The criminal justice system is defined by a set of rules that are formulated to deter wrong doing and keep the public safe. Violations of these rules, or laws, results in arrest, incarceration, fines, and more. The criminal justice system is essentially an adversarial system that is tricky to navigate. Anyone accused of a crime should seek the expertise of a legal professional, like the professionals at Scott and Medling.
Truth and Consequences
The truth of the American justice system is that it is complex. Laws and the consequences of violations are found in documented penal codes. These can be complicated documents.
Crimes that are less serious are called misdemeanors, and carry smaller penalties. Still, even the consequences of a misdemeanor can land defendants in county jail. More serious crimes have more dire consequences. Called felonies, these offenses are routinely punishable by extended prison stays.
Interpretations of the Law
Criminal law, like any other, is interpreted and shaped by the study of previous court opinions about the same laws or issues. These previous opinions, or rulings, set a precedent for the handling of similar cases to come.
The interpretation of the law is initially predicated on the investigation of the crime. Police offers who investigate are given this responsibility. The defense attorney may challenge the prosecution based on the ways in which the investigation was handled. Violations of procedure by the police can negate the case.
The Course of Court
Criminal prosecution is a difficult process for defendants. The complexities of the court system can lead to conviction through self-incriminating statements. It is important that defendants not waive their rights or cause themselves harm by answering questions that incriminate them.
Of course, after an arrest is made police officers who question a suspect must inform him or her of the right to remain silent and the right to an attorney. This is called the Miranda Rights. In short, without a lawyer in the defendant’s corner, incriminating statements can be made that will be used against the defendant in court. You should avoid speaking with authorities without the assistance of a lawyer.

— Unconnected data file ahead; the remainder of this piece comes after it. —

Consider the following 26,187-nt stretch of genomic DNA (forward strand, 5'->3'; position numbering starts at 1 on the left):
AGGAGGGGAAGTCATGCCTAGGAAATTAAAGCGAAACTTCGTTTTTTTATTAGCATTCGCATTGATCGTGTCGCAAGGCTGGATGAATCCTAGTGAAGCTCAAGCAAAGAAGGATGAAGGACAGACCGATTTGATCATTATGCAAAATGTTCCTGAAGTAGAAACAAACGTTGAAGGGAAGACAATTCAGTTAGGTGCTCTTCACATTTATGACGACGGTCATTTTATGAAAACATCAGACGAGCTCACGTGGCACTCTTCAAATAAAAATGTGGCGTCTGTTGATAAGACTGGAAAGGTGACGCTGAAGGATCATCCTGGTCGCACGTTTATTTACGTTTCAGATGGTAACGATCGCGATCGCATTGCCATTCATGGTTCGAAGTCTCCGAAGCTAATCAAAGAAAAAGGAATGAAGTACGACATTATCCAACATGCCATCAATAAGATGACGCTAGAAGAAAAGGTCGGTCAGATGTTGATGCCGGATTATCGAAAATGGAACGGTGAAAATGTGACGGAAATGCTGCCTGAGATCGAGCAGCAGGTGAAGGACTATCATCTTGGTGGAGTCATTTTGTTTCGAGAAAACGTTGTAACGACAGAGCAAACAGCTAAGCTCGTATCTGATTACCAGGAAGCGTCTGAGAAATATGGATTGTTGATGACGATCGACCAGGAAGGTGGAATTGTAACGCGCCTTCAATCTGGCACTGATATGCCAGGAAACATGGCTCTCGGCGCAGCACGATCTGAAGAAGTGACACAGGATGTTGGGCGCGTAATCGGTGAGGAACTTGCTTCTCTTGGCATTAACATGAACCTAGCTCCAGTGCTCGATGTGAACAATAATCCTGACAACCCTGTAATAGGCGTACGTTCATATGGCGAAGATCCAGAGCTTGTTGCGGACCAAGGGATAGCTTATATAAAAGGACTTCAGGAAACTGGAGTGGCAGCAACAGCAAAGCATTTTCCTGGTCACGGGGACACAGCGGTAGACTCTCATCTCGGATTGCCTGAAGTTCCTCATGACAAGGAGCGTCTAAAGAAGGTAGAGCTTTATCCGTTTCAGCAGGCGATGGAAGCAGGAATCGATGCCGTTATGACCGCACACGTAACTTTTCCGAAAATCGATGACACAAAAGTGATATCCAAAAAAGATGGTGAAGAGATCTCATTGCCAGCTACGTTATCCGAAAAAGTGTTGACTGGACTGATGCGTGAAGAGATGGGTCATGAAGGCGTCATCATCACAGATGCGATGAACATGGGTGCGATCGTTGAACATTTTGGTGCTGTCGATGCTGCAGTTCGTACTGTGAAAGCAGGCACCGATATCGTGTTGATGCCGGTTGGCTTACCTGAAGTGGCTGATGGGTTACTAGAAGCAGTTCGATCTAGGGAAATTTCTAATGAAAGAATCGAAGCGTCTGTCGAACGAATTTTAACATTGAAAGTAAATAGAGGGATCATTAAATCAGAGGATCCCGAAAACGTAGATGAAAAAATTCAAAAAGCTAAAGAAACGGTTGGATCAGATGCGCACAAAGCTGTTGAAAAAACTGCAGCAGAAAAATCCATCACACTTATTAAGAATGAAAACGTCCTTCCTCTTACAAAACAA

Regardless of whether or not the defendant is accused of misdemeanors or felonies, court procedures are the same. For example, in both cases, the arraignment will be in open court.The judge explains the charges, and asks for a plea of guilty or not guilty. If a guilty please is made, negotiation of sentencing terms can commence. However, pleading guilty may also result in the defendant relinquishing some of his or her rights.
The discovery period is the stage in a criminal case when a defendant is allowed access to all the evidence gathered by law enforcement. Obtaining these materials is vitally important. For example, in DUI cases, lab tests and video footage can determine the outcome of the case.
Going to Trial
It’s important to note that if the state does not offer a plea bargain the defendant is willing to accept, the case moves forward after the discovery period. The next step is a trail. During a trial, witnesses can be questioned, and lawyers present their arguments about the case to a jury. The outcome of the trial will determine the outcome of the defendant’s case. With jail time or fines hanging over a defendant, having an attorney well-versed in the trial process is key to mounting a successful defense.